Introduction to Caching and Redis

Published Mar 01, 2018Last updated Apr 23, 2018
Introduction to Caching  and Redis

What is this Redis thing?
What exactly is Caching and how is it done?

This article is not a deep dive into Redis but a very simple introduction to Redis and how caching works. The next article in the series will, by means of an example, show you how you can take advantage of Redis for caching in order to improve your application speed and performance.

What is Redis?

According to official definition on redis.io, Redis is an open source (BSD licensed), in-memory data structure store, used as a database, cache, and message broker.

Redis stores data using a key-value system and, as such, it is very easy to retrieve data since there are no complicated relationships or other operations making relational databases slow.

Redis supports a number of datatypes (strings, hashes, lists, sets, and sorted sets) and it stores data in memory, which makes it very fast.

What is Redis Good for?

Redis can be used for a number of things such as:

Caching
Counting
Queues
Pub and Sub

Caching with Redis

To start with, let's look into what caching is and how it can make your web application faster.

What is Caching?

Caching is the process of storing data into a cache. A cache is a temporary data store where data is kept for later use.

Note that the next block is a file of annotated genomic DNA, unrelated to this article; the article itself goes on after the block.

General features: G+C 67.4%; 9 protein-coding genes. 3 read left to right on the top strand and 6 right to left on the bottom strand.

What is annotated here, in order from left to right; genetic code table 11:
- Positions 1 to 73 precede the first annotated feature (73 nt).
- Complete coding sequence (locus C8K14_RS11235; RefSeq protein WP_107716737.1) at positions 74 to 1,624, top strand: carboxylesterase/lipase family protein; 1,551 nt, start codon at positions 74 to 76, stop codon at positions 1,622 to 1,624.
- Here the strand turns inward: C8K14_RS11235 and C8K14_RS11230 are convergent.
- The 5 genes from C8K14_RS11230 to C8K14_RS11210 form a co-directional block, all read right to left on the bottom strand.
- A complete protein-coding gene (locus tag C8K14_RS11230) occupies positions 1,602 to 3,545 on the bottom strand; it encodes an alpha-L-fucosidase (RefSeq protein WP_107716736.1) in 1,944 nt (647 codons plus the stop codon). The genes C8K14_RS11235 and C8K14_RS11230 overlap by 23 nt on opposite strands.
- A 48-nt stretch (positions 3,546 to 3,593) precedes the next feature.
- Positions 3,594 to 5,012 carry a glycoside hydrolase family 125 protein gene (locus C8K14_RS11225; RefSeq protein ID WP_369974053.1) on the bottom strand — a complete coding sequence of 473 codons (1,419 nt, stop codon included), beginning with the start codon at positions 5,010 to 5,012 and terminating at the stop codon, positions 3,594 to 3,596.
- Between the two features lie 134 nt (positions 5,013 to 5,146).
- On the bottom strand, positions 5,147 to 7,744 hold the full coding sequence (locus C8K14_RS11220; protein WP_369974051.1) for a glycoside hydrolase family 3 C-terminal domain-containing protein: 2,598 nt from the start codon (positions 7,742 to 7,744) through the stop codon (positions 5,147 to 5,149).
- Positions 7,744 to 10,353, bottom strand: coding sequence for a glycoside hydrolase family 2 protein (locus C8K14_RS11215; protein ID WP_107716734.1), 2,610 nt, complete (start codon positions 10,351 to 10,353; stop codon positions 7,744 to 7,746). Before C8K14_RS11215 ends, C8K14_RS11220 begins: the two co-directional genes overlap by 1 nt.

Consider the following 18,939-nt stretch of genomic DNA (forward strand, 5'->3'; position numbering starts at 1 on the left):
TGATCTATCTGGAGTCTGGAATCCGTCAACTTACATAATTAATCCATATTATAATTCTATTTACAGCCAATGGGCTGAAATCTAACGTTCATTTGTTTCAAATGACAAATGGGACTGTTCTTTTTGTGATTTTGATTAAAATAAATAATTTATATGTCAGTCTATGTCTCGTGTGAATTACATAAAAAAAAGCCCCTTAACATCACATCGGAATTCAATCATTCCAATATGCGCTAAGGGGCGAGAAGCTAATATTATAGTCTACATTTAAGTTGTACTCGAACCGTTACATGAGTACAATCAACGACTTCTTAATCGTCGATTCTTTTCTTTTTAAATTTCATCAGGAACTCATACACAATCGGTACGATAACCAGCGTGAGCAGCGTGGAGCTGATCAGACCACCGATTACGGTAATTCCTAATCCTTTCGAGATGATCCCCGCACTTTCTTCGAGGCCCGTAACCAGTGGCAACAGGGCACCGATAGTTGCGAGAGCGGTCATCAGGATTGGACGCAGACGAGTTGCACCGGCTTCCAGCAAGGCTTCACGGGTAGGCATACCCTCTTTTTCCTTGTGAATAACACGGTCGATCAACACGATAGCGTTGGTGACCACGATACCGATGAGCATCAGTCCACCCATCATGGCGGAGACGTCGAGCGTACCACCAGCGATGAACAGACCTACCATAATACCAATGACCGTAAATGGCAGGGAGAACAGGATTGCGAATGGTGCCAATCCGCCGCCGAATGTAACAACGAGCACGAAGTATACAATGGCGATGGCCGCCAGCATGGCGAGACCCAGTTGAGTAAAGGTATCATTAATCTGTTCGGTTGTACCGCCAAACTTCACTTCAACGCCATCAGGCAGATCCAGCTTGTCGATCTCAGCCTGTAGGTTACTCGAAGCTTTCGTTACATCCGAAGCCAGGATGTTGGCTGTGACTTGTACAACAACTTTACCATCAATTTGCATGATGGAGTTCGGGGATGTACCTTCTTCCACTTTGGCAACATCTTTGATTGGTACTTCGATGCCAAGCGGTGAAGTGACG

A cache as a data store is easier for the client (or server) to reach, as opposed to a permanent data store that might be located on a different service, which takes more time and resources to reach (a database or an external API endpoint).

How Caching Works.

The image below is not 100% accurate, since there is a lot going on under the hood and I had to keep it as simple as possible.
Request_Response (8).png

In the first illustration, the server queries the database every time a request for profile information comes from the client (Mr. Jide).

Let's assume Mr. Jide requests this data 30 times during his browsing session and each request takes 10 seconds to complete, the response time for all of the request-response times remain constant.

10secs * 30requests = 5 minutes.

In the second illustration, the server looks into the cache whenever Mr. Jide requests profile information and queries the database only if the data is not available in the cache (Redis).

One advantage of the second design over the first is that the response time for subsequent requests for the same data is shorter, since the data has been cached in memory (Redis) so there is no need to query the database, which is an expensive operation.

We also use less server resources, leading to an improvement in application performance.

Compared to querying the database, getting data from the cache is easier and faster for the server.

For the second design, let's assume the request-response cycle takes 5 seconds (after the first call), and Mr. Jide requests this data 30 times. How much time will the 30 requests take?

10secs * 1request = 10 seconds (Initial Request)
5secs * 29requests = 145seconds (Subsequent Requests)
Total: 10secs + 145secs = 2mins 35secs

Using the first design, the requests took a whooping 5 minutes while using the second design, the total trip time was 2mins 35secs.

This isn't just about speed! Imagine what difference it would make to your users and how much money you could save on server costs.

In the next article in this series, I will show you how you can implement caching using Redis.

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